I am an epileptic and there are over 20 diff types of seizures, not just 2 classifications! some lose conciousness and some dont, it depends on the patients type of epilepsy. "electrical impulse" dont take over the brain-eletrical impulses are sent throughout the affected AREA of the brain/SOME the entire brain. NOT EVERYONE NAPS!! ie: the staring spells..you should kno that you mentioned petit mal! jett may have died from SUDEP or a resulted head injury from a seizure. if he was taken off meds bc of his liver -anticonvulsants effect the liver tramendously! you are so ignorant to this disorder and its insulting to the travoltas that you even commented.
J Greg Ness

Hudson, FL

#15 Oct 3, 2010
The Standard Insurance discriminates against those with Epilepsy, MS, and any other neurological issues. They will steal your benefits unless you fight them. We need help from The Epilepsy Foundation.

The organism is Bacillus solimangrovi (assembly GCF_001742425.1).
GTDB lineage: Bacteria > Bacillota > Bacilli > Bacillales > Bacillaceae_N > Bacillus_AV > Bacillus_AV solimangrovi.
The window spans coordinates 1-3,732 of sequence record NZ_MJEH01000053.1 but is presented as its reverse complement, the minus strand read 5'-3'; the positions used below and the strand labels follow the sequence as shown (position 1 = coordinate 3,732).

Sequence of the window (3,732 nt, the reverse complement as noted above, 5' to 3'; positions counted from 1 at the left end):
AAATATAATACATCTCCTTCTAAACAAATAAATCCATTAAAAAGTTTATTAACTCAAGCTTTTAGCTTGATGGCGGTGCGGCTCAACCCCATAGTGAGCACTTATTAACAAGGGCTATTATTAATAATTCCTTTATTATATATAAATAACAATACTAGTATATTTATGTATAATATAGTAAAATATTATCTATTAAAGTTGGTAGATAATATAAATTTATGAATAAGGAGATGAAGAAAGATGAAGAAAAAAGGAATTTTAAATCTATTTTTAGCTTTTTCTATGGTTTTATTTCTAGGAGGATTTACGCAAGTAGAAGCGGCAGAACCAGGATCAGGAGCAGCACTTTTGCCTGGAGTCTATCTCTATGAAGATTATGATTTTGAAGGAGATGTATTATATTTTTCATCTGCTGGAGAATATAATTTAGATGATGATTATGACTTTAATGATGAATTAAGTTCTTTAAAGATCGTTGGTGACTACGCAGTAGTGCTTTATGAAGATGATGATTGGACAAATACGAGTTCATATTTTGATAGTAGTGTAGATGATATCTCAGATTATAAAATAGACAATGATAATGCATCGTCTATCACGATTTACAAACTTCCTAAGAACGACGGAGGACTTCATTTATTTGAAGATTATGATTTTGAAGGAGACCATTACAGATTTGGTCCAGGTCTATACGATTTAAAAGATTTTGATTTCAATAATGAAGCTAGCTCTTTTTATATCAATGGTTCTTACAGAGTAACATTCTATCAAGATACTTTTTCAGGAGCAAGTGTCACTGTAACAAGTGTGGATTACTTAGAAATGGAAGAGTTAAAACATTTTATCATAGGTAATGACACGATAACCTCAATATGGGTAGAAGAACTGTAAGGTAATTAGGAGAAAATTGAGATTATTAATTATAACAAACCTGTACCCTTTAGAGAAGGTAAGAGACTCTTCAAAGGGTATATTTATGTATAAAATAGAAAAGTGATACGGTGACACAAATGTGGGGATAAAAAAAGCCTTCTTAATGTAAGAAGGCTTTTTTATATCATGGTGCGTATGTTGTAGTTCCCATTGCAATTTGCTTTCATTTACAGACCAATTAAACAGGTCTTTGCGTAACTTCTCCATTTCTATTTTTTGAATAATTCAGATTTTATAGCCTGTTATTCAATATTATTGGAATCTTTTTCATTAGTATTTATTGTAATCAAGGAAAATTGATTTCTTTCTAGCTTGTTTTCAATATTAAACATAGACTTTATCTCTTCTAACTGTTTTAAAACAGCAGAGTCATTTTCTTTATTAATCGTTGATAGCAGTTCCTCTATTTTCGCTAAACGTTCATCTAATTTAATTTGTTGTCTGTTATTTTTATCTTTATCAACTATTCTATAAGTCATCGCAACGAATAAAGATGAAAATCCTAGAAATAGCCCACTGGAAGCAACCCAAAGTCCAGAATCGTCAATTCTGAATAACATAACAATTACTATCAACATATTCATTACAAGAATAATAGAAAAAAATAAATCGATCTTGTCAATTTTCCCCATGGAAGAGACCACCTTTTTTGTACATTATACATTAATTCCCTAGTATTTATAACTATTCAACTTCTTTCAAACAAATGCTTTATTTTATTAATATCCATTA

SILVERMAN, Circuit Judge,
The plan administrator doesn't conduct a trial. It pays or denies plan benefits on basis of the information in its possession, even if some of it is contradictory.
In my view, Kearney's motion for summary judgment should have been granted and Standard's denied. Rather than repeat it here, I commend the reader to Judge Reinhardt's powerful description of the cogent evidence Kearney submitted to prove his disability. Kearney v. Standard Ins. Co., 144 F.3d 597, 600-603 (9th Cir.) rehearing granted, opinion withdrawn, 152 F. 3d 1098 (1998). It is also true that Standard was in possession of information that suggested otherwise. Of course, the insurance company must not be made to pay for losses that are not covered by the plan or for claims that have not been proven. But in cases such as this one, where there is strong evidence of a covered loss, some evidence to the contrary, and no definitive way to know for sure, the benefit of the doubt should have been resolved in favor of the beneficiary. For that reason, viewing it on a de novo basis, I would have found Kearney's proof of disability to be "satisfactory" in light of the totality of the evidence in Standard's possession